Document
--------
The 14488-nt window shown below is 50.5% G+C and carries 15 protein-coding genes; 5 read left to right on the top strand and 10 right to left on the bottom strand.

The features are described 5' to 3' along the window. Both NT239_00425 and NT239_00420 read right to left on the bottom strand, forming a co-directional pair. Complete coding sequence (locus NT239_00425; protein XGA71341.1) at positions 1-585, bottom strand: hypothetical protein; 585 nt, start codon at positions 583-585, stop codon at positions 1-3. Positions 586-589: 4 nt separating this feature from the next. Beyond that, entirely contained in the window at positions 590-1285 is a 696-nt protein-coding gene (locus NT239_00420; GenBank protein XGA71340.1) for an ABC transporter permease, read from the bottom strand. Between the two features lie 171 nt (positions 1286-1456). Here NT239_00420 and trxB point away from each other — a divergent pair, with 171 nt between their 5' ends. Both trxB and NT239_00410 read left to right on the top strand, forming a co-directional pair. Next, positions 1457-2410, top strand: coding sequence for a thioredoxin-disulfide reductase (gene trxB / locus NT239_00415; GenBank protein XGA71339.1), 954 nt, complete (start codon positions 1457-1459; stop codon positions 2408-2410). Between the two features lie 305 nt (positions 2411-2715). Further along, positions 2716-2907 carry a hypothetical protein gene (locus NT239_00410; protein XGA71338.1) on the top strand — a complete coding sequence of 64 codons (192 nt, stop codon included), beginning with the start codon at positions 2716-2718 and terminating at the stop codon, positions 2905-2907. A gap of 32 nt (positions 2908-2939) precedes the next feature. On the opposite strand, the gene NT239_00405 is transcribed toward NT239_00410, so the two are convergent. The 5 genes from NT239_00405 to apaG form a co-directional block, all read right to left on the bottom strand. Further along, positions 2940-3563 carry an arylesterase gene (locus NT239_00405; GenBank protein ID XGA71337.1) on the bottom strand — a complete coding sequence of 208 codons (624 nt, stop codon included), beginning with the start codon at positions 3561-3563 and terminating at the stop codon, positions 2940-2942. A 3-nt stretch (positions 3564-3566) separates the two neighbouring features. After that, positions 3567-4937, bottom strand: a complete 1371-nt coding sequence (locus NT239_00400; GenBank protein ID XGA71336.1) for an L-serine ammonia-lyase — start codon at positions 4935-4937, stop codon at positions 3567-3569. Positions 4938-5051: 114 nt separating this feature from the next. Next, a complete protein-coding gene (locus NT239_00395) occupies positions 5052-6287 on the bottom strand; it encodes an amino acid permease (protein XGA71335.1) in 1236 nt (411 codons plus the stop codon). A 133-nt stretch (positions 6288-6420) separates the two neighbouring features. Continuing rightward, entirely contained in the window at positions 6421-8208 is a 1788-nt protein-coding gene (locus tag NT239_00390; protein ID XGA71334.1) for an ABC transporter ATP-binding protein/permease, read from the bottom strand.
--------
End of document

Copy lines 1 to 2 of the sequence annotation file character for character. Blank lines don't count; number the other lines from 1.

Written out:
The 14488-nt window shown below is 50.5% G+C and carries 15 protein-coding genes; 5 read left to right on the top strand and 10 right to left on the bottom strand.

The features are described 5' to 3' along the window. Both NT239_00425 and NT239_00420 read right to left on the bottom strand, forming a co-directional pair. Complete coding sequence (locus NT239_00425; protein XGA71341.1) at positions 1-585, bottom strand: hypothetical protein; 585 nt, start codon at positions 583-585, stop codon at positions 1-3. Positions 586-589: 4 nt separating this feature from the next. Beyond that, entirely contained in the window at positions 590-1285 is a 696-nt protein-coding gene (locus NT239_00420; GenBank protein XGA71340.1) for an ABC transporter permease, read from the bottom strand. Between the two features lie 171 nt (positions 1286-1456). Here NT239_00420 and trxB point away from each other — a divergent pair, with 171 nt between their 5' ends. Both trxB and NT239_00410 read left to right on the top strand, forming a co-directional pair. Next, positions 1457-2410, top strand: coding sequence for a thioredoxin-disulfide reductase (gene trxB / locus NT239_00415; GenBank protein XGA71339.1), 954 nt, complete (start codon positions 1457-1459; stop codon positions 2408-2410). Between the two features lie 305 nt (positions 2411-2715). Further along, positions 2716-2907 carry a hypothetical protein gene (locus NT239_00410; protein XGA71338.1) on the top strand — a complete coding sequence of 64 codons (192 nt, stop codon included), beginning with the start codon at positions 2716-2718 and terminating at the stop codon, positions 2905-2907. A gap of 32 nt (positions 2908-2939) precedes the next feature. On the opposite strand, the gene NT239_00405 is transcribed toward NT239_00410, so the two are convergent. The 5 genes from NT239_00405 to apaG form a co-directional block, all read right to left on the bottom strand. Further along, positions 2940-3563 carry an arylesterase gene (locus NT239_00405; GenBank protein ID XGA71337.1) on the bottom strand — a complete coding sequence of 208 codons (624 nt, stop codon included), beginning with the start codon at positions 3561-3563 and terminating at the stop codon, positions 2940-2942. A 3-nt stretch (positions 3564-3566) separates the two neighbouring features. After that, positions 3567-4937, bottom strand: a complete 1371-nt coding sequence (locus NT239_00400; GenBank protein ID XGA71336.1) for an L-serine ammonia-lyase — start codon at positions 4935-4937, stop codon at positions 3567-3569. Positions 4938-5051: 114 nt separating this feature from the next. Next, a complete protein-coding gene (locus NT239_00395) occupies positions 5052-6287 on the bottom strand; it encodes an amino acid permease (protein XGA71335.1) in 1236 nt (411 codons plus the stop codon). A 133-nt stretch (positions 6288-6420) separates the two neighbouring features. Continuing rightward, entirely contained in the window at positions 6421-8208 is a 1788-nt protein-coding gene (locus tag NT239_00390; protein ID XGA71334.1) for an ABC transporter ATP-binding protein/permease, read from the bottom strand.